Capturing our Coast, also known as CoCoast, is a national marine citizen science project which aims to train and support a network of citizen scientists in measuring the distribution and abundance of rocky shore species nationally. Funded by the Heritage Lottery Fund, the project is centrally coordinated by Newcastle University, and run locally by seven regional hubs. For Northern Ireland, the hub is the Scottish Association for Marine Science (SAMS).
Capturing our Northern Irish Coast
Over the course of the training day, prospective volunteers combined classroom learning and lectures with practical shore surveys. In the classroom, the background of the project was clarified, along with the aims and importance of training up a network of citizen scientists. Volunteers will ultimately choose one of six potential species packs, with each pack containing eight species. The idea is not to get “OK” at surveying as many species as possible, rather to become an expert at surveying the species in your pack!
The practical shore survey was far and away the favourite activity on both days. It was a very encouraging sign to see so many eager citizen scientists chomping at the bit to get outside and survey. Many of those attending wanted to get involved in the project to increase their species identification skills and get to know the flora and fauna of our coasts better. And what diversity we have – even on the seemingly species-scant wave-battered rocks near the Coastal Zone in Portrush we found numerous wracks (Fucus spp.), periwinkles (Littorina spp.), sponges, and mused for quite a while over an unusually coloured beadlet anemone (Actina equina). There is always more to find then you think! The Walter Shore in Portaferry is a beautiful stretch of shoreline, with most exciting finds of the day including the ever popular starfish (Asterias rubens), slippery butterfish (Pholis gunnellus), and many beautiful wracks (can you tell I’m a seaweed fan? Algae always gets a mention).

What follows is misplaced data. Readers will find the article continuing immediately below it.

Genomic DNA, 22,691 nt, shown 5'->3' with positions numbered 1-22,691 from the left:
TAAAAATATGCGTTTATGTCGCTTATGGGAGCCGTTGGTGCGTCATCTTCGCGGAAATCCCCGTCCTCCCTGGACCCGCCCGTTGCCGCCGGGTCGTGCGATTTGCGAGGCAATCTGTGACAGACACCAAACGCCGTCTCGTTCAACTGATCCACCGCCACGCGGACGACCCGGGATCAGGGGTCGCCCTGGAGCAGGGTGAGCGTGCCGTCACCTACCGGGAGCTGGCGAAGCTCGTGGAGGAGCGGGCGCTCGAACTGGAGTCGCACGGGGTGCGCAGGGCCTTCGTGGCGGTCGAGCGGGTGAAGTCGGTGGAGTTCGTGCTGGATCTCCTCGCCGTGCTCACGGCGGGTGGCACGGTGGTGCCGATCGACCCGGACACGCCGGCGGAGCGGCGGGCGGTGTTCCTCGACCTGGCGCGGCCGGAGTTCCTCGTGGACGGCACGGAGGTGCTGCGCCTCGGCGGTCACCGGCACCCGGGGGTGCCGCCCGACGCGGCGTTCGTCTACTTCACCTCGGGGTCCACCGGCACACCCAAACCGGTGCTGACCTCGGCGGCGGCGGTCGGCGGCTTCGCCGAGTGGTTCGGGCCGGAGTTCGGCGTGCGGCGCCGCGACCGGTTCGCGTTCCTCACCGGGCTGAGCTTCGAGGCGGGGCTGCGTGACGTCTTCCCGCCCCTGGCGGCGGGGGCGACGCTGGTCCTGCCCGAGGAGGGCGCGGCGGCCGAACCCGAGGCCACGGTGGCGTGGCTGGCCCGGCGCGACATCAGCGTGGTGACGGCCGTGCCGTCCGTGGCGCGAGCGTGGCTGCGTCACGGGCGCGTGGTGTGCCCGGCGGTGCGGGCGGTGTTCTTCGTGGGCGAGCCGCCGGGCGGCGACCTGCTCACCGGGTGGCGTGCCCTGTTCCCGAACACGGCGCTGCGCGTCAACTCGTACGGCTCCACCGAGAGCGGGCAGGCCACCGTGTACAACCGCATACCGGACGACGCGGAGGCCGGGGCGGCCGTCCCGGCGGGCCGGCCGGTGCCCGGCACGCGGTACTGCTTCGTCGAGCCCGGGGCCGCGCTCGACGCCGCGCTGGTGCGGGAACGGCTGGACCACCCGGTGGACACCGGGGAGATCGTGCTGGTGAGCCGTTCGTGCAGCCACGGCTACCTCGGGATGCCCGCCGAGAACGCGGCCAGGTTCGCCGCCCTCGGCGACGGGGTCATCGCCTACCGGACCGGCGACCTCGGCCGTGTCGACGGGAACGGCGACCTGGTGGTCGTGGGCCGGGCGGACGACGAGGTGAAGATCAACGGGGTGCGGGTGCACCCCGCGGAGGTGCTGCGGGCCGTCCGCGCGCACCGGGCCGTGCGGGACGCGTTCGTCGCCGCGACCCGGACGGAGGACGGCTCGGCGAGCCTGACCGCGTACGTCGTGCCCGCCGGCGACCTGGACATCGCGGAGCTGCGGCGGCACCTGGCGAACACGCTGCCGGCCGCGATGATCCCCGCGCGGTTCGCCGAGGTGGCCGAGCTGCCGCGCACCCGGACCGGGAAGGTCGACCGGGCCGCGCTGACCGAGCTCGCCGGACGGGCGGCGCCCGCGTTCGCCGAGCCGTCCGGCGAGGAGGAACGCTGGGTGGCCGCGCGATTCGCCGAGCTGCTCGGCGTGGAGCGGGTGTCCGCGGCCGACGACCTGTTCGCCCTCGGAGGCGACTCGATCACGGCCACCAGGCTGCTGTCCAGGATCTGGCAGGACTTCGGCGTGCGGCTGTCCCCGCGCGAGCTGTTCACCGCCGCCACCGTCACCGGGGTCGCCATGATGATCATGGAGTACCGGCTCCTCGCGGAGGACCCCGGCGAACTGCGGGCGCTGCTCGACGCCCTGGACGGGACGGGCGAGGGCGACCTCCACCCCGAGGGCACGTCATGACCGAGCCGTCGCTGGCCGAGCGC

Thank you to both venues for hosting Ulster Wildlife and volunteers each day; to SAMS for their continued support throughout; and most importantly to all those who attended each training day. Thanks for your enthusiasm and see you out on the shore.